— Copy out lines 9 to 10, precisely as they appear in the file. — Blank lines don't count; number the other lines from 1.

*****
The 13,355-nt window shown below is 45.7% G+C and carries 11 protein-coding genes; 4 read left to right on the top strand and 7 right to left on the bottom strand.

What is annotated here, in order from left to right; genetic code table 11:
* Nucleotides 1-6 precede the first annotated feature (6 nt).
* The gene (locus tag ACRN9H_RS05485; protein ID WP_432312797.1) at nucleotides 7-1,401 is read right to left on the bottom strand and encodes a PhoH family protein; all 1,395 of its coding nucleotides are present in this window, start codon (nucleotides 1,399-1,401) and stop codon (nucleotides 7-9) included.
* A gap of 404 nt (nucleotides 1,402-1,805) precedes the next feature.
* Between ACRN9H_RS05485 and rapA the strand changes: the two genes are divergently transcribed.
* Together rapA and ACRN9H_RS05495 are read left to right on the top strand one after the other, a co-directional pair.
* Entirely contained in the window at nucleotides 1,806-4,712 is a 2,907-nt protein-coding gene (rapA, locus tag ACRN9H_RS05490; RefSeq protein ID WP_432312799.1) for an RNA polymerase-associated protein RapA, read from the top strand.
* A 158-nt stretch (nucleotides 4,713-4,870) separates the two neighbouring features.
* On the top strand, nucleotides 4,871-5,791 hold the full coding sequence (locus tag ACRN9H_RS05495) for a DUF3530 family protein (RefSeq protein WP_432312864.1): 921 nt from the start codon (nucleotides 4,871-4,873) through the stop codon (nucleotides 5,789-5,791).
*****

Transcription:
* A 158-nt stretch (nucleotides 4,713-4,870) separates the two neighbouring features.
* On the top strand, nucleotides 4,871-5,791 hold the full coding sequence (locus tag ACRN9H_RS05495) for a DUF3530 family protein (RefSeq protein WP_432312864.1): 921 nt from the start codon (nucleotides 4,871-4,873) through the stop codon (nucleotides 5,789-5,791).